How to give thanks
By Alex Rodriguez
Posted on 11-24-2020
As we move closer to the end of an unprecedented year, it’s essential to take the time to think about all the good things we should be grateful for in life. For me, I could not have made it through this time without the support of my family, friends, and co-workers. Yet, we end up being so busy trying to meet various needs that we often forget to acknowledge and give thanks for everything they’ve done.
I find the simple act of appreciation goes a very long way.
At work, we tend to think of feedback as purely a constructive thing. As I had mentioned in my video, ‘Best Practices for Receiving Feedback,’ many of us tend to run the other direction when someone attempts to provide feedback. However, it’s important to remember that feedback is balanced and should include all of a person’s positive aspects. Here are three simple ways to show appreciation:
Check-in with your peers
It’s the end of the year, and here at Adobe we are approaching FY20 Check-in—our year-round feedback review process. The great thing about ‘Check-in’ is that anyone can practice this. Check-in is all about asking for constructive feedback and learning what you can do improve yourself. But remember that a significant component to Check-in is two-way feedback, so be sure to leave time for positive reinforcement. For example, “I appreciate the way you were able to navigate through the constant change. It’s important to lead by example, and I know the team was better for it—thank you.” Remember, feedback works multiple ways, from manager to employee, employee to manager, and colleague to colleague. As you think about checking-in with your peers, take time to identify the impact someone has made and thank them for it.
Use the SAID Model
One of the most common feedback models we use in Talent Development is the SAID Model, which stands for Specific, Ask, Impact, Do. While frequently used for constructive feedback, did you know you can use it for positive feedback as well? Here’s an example:
Specific: What specifically do you want to acknowledge? Use clear examples of what you observed. For example, “Thank you for pointing out the wellness resources in the team meeting today. I wasn’t aware we had so many available on the Adobe Benefits website.”
Ask: Take time to ask for a new perspective and really listen to the answer. This will help you get the whole picture. You never know what you might uncover. “I noticed many of your teammates in the meeting were engaged when you were sharing your personal experience with the resources, was that your intention?”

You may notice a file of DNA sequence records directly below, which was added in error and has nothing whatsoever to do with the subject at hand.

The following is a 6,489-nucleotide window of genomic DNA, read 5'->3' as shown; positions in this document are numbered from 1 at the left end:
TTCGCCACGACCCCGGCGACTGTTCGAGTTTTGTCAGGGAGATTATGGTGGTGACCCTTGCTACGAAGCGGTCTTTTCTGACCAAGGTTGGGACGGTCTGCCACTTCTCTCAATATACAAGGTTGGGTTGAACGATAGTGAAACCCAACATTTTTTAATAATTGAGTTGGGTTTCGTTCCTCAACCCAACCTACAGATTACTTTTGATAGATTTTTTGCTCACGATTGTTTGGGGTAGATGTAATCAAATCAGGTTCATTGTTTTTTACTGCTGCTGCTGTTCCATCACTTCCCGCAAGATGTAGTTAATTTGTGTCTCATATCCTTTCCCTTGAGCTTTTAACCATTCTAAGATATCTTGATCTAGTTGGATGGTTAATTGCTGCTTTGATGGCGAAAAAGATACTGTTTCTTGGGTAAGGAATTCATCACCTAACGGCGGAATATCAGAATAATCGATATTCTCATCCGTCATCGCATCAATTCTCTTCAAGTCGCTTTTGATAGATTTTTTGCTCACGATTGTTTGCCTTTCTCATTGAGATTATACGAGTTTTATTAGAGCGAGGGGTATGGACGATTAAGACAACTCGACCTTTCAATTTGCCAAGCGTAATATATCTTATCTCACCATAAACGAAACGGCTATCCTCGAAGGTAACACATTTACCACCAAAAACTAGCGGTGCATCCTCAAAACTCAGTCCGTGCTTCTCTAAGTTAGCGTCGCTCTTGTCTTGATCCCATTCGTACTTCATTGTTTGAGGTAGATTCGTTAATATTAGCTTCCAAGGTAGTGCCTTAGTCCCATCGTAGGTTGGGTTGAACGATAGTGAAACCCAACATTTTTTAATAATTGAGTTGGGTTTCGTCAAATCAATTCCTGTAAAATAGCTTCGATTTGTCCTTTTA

Impact: Share how you think an achievement has impacted others. “I appreciate you continuing to bring these essential resources forward for the team. I know several of your colleagues have already reached out to me sharing the impact it has had in their lives.”
Do: Empower your colleague to continue doing what they do best. Build a long-term plan together. It’s important to remember that you’re not giving thanks just for the sake of it. ”Please continue to lead by example and share your personal experiences. Even though we’re busy, I know your diligence goes a long way to ensuring we have a well-rested and productive team—thank you.”
Being thankful isn’t just limited to one time of the year
Showing appreciation doesn’t need to be overly complicated. It only takes a couple of minutes! Here at Adobe, we recently implemented an appreciation eCard platform, where you can customize cards to send to anyone in the company. I recently received one from the Senior Director of Global Talent Development, and the simple gesture of thanks made my day a lot brighter. The best part is that the eCard platform will continue to evolve internally, which only reinforces that giving thanks is not just limited to one time of the year. Now is the perfect time to give thanks to friends, family, and colleagues, but make it a habit!
Remember, feedback is a gift. It’s how we know when we need to improve on something, but it also reinforces all the great things a person brings to the table. Today, take the time to show your appreciation to a manager, colleague, stakeholder, and mentor and help create a culture of feedback and appreciation.
Topics: Career Advice, Adobe Culture, Brand, Adobe Life